5 Ways to Bomb A Web Development Job Interview
Casey Kinsey; Co-Founder, HeapSort
Got a job interview coming up and want to make sure you don’t make it past the first round? The following are my top 5 tips to fail with flying colors based on my experience on both sides of the table.
1. Believe that resumes should be machine readable
That template from Resume.com will do. It’s in an organized format. Just hydrate all the data structures and POST it to all the endpoints.
Your first fuck-up begins before you ever walk in the room, in a word processor tucked sneakily behind windows arranged to make you look busy at your current job.
A web developer’s resume should not be in a format compatible with a sales manager’s resume.
Using a generic catch-all resume format or template is going to leave you with some big holes in your CV. You work in an industry that changes by the second, and you have to demonstrate your ability to ride out that storm over time. A work history and references aren’t enough.
You need a project portfolio. You need code samples. You need to list your publications, even including quality blog posts you’ve written. This is an academic / creative field sprinkled with business. Your resume should be a tasteful amalgam of elements you’d see on the CVs of engineers, artists, journalists, and professors. And, most importantly, it isn’t going to fit on one page.
To get you started, here’s a format that’s worked well for me over the years. The Resume folder on my computer contains 5 documents:
- Cover letter
- Overview (Summary of skills, Education, Work History, References)
- Case Studies
- Code Samples
I keep each of these documents updated and combine the relevant pieces of each to form my resume for every position I’ve applied to.
That’s right, captain Don’t-Repeat-Yourself. You should create a separate implementation for each job application. Unfortunately we can’t automate every single part of our careers via a command line.
That said, we do think the JSON Resume format is pretty cool and plan on supporting it with HeapSort once it gets finalized. But that doesn’t mean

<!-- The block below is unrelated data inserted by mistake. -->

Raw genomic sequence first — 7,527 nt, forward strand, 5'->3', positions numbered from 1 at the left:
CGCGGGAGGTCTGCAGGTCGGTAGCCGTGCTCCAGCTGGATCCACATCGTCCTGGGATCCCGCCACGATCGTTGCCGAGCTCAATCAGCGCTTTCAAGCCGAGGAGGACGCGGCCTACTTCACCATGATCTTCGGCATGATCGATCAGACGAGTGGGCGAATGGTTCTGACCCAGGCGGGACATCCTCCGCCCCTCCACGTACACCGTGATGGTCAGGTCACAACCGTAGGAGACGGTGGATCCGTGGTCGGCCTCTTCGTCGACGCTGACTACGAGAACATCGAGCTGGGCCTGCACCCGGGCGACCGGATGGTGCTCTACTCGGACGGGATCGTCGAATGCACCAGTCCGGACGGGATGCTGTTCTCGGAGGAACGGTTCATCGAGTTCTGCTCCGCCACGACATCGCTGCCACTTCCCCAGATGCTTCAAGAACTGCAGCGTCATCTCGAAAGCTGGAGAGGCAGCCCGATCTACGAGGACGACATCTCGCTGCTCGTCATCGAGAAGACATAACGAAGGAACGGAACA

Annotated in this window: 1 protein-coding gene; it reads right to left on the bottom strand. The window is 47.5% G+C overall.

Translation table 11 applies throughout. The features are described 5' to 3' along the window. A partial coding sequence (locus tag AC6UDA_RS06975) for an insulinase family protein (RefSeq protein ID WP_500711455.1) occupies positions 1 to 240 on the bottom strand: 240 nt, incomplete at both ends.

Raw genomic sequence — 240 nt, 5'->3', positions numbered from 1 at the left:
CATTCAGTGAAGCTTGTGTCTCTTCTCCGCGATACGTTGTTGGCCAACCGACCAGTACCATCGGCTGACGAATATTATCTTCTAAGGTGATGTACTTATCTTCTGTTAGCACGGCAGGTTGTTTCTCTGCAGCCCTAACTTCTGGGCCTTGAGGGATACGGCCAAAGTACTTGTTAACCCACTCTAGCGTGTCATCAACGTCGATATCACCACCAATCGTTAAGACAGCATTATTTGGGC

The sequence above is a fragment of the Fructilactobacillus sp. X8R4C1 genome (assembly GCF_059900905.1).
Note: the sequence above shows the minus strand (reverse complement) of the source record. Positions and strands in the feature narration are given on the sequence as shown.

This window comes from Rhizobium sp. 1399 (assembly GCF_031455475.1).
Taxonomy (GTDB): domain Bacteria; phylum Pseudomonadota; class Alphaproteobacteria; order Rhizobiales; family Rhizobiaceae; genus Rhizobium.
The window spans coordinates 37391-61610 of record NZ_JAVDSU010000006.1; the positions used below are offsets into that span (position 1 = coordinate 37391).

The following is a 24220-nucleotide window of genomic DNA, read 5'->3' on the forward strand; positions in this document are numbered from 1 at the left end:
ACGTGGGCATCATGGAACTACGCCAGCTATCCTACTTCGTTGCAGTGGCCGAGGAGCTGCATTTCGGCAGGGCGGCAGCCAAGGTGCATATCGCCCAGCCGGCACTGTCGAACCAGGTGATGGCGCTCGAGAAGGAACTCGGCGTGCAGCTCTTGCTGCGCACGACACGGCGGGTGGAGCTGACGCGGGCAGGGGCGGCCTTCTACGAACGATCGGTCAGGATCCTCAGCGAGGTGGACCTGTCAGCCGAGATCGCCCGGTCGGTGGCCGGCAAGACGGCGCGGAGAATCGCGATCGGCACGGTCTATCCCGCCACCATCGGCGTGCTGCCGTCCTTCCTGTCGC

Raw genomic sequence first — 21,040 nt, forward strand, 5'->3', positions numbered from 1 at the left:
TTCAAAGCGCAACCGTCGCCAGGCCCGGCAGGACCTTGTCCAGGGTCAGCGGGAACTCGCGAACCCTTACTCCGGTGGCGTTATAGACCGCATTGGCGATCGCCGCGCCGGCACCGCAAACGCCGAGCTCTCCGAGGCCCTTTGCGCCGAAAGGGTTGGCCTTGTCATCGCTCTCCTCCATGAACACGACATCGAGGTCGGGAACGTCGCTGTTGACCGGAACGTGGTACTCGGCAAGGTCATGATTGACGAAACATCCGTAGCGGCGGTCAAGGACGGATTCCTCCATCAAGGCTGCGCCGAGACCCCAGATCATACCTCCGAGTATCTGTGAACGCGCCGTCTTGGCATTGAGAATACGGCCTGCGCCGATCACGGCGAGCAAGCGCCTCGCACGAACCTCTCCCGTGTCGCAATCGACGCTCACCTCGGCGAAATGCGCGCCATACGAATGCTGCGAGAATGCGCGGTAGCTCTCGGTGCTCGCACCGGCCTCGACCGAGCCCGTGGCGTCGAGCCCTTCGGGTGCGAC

you can just slap down a printout of object notation on the hiring mangers desk and expect a callback.
2. Don’t research your potential employer
You’re here to code. It’s what you know–it’s what you do. It’s what they will pay you to do. What do they do? Sell paper or something? Who cares–you build software.
Walking into an interview thinking you’ll cruise by just on your engineering skills without any insight in the employer’s industry won’t get you very far.
Even if you’re convinced that the role will be totally insulated from needing specific domain knowledge, any other potential candidate who does understand the business has an immediate and immense advantage over you.
I met someone on a business trip who had a background in software engineering, but was working as a pretty successful business analyst and consultant. He told me that every time he prepared for an interview he would look up the hiring manager, find a conference where they were speaking, fly there, and attend the discussion.
Afterwards he made sure to shake their hand, and then–here’s the kicker–raise a point which challenged their position.
Overkill? Maybe. He also told me he got every job he wanted badly enough to apply for. I truly believe it.
So maybe you don’t necessarily need to go that far, but you damn sure can do some research and understand the business before you walk in the room.
There will be plenty of applicants who only do the bare minimum. They’ll get a look like this:
3. Let the resume/portfolio do all the talking
Your portfolio speaks for itself. So what if there’s nothing listed from 2008-2010 on your resume. One look at your portfolio and you’re hired.
There are a couple of things that can appear on your resume you need to be prepared to defend, and you don’t want to be caught off guard should you be asked about them. Plan ahead, and rehearse your answers.
I interviewed against a developer once who spent 10 years working for AOL. Working on login screens.
10 years. Login screens.
I can’t speak for the interviewer, but personally I immediately imagined a day at work for him (we’ll call him Todd) to go something like this:
“Hey Todd, want to grab some lunch?”
“No thanks man, this password field is really kicking my ass.”
Software development is a high turnover industry. Developers average somewhere between 1 and 2 years on the job. So if your resume says you spent many years in the same position, for the same company, this can actually work against you.